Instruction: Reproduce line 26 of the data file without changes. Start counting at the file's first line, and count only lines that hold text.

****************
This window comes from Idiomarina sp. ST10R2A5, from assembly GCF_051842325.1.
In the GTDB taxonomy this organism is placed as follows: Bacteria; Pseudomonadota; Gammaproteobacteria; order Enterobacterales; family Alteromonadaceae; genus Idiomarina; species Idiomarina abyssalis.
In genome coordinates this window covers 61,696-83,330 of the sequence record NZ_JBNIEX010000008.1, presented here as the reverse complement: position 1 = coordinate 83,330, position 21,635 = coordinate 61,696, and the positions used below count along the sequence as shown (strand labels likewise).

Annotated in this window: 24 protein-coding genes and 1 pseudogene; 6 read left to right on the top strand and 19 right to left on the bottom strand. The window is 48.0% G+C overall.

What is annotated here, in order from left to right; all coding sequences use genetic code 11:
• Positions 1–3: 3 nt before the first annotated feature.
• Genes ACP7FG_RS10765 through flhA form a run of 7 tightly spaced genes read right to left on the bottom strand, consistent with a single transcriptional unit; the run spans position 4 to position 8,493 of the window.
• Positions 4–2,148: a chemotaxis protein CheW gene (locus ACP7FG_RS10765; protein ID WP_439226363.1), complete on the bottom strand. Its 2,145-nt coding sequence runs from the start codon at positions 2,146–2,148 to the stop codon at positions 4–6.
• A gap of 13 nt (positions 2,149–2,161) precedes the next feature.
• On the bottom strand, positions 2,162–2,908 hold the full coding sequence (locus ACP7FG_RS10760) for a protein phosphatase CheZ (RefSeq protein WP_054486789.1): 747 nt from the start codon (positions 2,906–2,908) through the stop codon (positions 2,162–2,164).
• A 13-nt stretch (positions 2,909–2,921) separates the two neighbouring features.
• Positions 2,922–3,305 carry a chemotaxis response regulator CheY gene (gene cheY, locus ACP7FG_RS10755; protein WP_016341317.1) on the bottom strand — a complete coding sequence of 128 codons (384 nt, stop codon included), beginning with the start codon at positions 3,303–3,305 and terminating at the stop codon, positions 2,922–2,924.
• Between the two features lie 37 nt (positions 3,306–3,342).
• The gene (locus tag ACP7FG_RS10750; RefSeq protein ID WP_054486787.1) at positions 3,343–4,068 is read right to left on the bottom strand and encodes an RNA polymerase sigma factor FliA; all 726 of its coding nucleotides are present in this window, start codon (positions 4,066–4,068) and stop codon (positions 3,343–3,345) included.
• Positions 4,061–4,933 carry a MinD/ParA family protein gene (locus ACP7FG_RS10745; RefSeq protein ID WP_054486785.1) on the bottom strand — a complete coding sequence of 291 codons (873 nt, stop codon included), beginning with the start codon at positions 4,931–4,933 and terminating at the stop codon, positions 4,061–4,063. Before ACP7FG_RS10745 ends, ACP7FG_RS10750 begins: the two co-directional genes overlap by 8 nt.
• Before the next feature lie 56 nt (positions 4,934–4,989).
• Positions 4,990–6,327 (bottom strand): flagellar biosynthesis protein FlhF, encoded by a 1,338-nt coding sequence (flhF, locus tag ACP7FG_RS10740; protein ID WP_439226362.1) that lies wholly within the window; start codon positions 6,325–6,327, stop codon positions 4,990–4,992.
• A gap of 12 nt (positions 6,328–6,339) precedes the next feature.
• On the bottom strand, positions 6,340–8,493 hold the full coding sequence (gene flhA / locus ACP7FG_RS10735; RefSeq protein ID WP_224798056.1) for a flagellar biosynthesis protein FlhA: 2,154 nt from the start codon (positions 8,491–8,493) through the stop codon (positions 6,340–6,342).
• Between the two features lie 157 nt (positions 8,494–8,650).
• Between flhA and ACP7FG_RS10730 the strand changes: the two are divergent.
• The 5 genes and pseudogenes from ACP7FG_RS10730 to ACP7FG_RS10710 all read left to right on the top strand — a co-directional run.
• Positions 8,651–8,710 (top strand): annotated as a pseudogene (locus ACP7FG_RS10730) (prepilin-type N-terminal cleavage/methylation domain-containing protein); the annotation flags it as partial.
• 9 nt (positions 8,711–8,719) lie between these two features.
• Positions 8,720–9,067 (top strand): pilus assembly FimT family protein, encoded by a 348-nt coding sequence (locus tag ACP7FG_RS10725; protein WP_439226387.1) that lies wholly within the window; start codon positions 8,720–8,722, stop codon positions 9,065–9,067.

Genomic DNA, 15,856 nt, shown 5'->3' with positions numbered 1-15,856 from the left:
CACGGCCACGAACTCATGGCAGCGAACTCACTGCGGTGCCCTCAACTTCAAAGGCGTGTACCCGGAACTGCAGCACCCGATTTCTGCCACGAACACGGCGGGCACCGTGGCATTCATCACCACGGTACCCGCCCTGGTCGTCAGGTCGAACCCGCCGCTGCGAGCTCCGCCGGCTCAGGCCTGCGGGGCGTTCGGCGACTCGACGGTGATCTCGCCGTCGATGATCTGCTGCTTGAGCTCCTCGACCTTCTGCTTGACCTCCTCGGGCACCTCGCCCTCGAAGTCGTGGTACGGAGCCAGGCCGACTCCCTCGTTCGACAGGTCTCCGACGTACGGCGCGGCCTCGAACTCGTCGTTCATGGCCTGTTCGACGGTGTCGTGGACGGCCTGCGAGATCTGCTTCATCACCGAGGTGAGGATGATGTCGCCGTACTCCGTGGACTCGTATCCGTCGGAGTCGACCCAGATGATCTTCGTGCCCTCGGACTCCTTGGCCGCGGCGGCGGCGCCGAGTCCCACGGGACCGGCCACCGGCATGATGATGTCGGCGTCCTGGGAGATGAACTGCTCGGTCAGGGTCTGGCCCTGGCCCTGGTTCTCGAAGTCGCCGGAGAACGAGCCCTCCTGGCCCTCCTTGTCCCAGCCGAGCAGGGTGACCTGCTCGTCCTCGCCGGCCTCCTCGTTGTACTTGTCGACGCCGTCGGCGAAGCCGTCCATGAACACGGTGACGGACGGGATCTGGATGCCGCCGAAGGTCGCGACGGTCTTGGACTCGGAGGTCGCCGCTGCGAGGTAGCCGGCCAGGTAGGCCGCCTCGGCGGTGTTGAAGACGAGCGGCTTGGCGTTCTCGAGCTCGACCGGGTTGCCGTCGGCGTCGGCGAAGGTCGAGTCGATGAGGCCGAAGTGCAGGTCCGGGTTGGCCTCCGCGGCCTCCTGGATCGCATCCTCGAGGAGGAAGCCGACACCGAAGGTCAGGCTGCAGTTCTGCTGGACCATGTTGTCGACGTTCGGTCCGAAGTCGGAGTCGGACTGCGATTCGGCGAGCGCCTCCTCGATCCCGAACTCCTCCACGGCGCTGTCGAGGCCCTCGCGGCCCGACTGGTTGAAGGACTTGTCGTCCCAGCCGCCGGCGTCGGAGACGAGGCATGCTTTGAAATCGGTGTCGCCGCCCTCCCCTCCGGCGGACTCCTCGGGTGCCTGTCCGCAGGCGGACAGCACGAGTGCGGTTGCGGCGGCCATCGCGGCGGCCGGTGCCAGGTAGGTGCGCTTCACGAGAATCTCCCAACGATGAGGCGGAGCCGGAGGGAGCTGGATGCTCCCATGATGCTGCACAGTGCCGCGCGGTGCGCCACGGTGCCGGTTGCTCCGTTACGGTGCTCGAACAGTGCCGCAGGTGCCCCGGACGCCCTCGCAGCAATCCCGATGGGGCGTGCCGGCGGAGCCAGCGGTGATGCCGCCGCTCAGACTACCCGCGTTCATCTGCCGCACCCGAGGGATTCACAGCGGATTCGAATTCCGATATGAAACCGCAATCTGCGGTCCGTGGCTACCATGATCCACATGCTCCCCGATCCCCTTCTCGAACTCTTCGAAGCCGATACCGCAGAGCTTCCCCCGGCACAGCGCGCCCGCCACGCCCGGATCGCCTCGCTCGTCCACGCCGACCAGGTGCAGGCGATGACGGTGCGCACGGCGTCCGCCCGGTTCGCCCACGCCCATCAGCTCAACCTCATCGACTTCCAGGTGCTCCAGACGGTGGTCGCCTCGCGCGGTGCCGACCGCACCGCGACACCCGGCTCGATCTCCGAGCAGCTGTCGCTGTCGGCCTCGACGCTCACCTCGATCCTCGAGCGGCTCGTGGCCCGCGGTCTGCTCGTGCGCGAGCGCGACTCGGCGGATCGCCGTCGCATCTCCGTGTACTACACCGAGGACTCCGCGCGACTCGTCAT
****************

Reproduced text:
Genomic DNA, 15,856 nt, shown 5'->3' with positions numbered 1-15,856 from the left: